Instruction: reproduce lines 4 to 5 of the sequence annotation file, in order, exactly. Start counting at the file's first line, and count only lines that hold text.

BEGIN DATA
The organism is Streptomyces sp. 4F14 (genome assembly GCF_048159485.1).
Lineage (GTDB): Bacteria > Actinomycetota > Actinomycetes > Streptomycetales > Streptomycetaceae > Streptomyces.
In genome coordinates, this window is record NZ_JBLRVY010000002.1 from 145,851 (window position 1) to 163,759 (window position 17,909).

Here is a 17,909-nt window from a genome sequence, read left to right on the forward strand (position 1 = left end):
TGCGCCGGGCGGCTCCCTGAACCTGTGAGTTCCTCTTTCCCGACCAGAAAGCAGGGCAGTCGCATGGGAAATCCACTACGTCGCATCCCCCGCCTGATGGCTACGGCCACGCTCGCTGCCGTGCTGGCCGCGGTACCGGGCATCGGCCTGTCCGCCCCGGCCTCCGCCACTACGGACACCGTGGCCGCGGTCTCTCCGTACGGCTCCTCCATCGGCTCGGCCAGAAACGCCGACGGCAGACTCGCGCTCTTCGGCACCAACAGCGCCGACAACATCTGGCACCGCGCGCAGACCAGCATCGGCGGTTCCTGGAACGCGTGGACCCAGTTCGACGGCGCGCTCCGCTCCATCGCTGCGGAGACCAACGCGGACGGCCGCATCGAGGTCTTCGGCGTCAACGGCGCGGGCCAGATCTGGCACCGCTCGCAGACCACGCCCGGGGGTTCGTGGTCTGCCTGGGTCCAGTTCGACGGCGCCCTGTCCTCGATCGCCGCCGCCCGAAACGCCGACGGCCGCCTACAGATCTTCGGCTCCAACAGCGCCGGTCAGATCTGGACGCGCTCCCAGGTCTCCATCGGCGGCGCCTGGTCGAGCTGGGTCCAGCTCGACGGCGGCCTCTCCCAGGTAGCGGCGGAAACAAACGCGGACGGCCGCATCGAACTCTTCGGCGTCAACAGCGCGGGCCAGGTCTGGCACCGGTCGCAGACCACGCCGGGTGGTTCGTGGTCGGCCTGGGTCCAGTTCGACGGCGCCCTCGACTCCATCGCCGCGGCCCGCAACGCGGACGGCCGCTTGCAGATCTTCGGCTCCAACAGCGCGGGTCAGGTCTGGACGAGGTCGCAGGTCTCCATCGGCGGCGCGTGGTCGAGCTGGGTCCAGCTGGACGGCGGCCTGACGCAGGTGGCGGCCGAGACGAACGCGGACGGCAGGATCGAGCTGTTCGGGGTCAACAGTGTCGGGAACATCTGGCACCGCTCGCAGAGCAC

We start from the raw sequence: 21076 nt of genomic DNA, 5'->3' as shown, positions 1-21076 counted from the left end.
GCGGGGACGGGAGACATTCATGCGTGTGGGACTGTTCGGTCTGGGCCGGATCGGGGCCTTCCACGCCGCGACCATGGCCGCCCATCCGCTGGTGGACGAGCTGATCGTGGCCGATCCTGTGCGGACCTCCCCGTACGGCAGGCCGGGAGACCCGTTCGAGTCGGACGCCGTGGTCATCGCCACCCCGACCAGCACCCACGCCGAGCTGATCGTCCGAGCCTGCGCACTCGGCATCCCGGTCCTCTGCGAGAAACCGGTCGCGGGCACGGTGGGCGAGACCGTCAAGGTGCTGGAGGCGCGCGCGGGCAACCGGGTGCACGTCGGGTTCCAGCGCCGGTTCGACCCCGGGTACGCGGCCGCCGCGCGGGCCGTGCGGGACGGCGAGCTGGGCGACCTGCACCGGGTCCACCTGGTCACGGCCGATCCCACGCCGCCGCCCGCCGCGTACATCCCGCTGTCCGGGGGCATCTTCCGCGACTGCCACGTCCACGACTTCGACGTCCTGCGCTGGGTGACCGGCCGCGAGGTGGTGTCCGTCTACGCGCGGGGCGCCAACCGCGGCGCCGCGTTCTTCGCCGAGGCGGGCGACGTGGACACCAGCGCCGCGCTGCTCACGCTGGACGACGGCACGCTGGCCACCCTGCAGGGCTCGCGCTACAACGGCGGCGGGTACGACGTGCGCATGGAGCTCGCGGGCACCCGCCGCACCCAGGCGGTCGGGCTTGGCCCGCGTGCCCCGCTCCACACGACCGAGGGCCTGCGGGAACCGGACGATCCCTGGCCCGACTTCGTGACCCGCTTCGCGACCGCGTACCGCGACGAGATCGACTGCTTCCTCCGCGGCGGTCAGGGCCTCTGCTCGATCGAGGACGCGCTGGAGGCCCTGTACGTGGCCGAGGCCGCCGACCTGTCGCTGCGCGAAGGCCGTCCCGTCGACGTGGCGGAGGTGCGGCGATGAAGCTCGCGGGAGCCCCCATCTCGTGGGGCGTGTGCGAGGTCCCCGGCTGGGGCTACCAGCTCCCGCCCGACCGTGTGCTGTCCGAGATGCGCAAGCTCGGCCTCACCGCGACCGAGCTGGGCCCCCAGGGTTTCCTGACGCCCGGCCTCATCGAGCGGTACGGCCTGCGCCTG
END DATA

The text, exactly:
Here is a 17,909-nt window from a genome sequence, read left to right on the forward strand (position 1 = left end):
TGCGCCGGGCGGCTCCCTGAACCTGTGAGTTCCTCTTTCCCGACCAGAAAGCAGGGCAGTCGCATGGGAAATCCACTACGTCGCATCCCCCGCCTGATGGCTACGGCCACGCTCGCTGCCGTGCTGGCCGCGGTACCGGGCATCGGCCTGTCCGCCCCGGCCTCCGCCACTACGGACACCGTGGCCGCGGTCTCTCCGTACGGCTCCTCCATCGGCTCGGCCAGAAACGCCGACGGCAGACTCGCGCTCTTCGGCACCAACAGCGCCGACAACATCTGGCACCGCGCGCAGACCAGCATCGGCGGTTCCTGGAACGCGTGGACCCAGTTCGACGGCGCGCTCCGCTCCATCGCTGCGGAGACCAACGCGGACGGCCGCATCGAGGTCTTCGGCGTCAACGGCGCGGGCCAGATCTGGCACCGCTCGCAGACCACGCCCGGGGGTTCGTGGTCTGCCTGGGTCCAGTTCGACGGCGCCCTGTCCTCGATCGCCGCCGCCCGAAACGCCGACGGCCGCCTACAGATCTTCGGCTCCAACAGCGCCGGTCAGATCTGGACGCGCTCCCAGGTCTCCATCGGCGGCGCCTGGTCGAGCTGGGTCCAGCTCGACGGCGGCCTCTCCCAGGTAGCGGCGGAAACAAACGCGGACGGCCGCATCGAACTCTTCGGCGTCAACAGCGCGGGCCAGGTCTGGCACCGGTCGCAGACCACGCCGGGTGGTTCGTGGTCGGCCTGGGTCCAGTTCGACGGCGCCCTCGACTCCATCGCCGCGGCCCGCAACGCGGACGGCCGCTTGCAGATCTTCGGCTCCAACAGCGCGGGTCAGGTCTGGACGAGGTCGCAGGTCTCCATCGGCGGCGCGTGGTCGAGCTGGGTCCAGCTGGACGGCGGCCTGACGCAGGTGGCGGCCGAGACGAACGCGGACGGCAGGATCGAGCTGTTCGGGGTCAACAGTGTCGGGAACATCTGGCACCGCTCGCAGAGCAC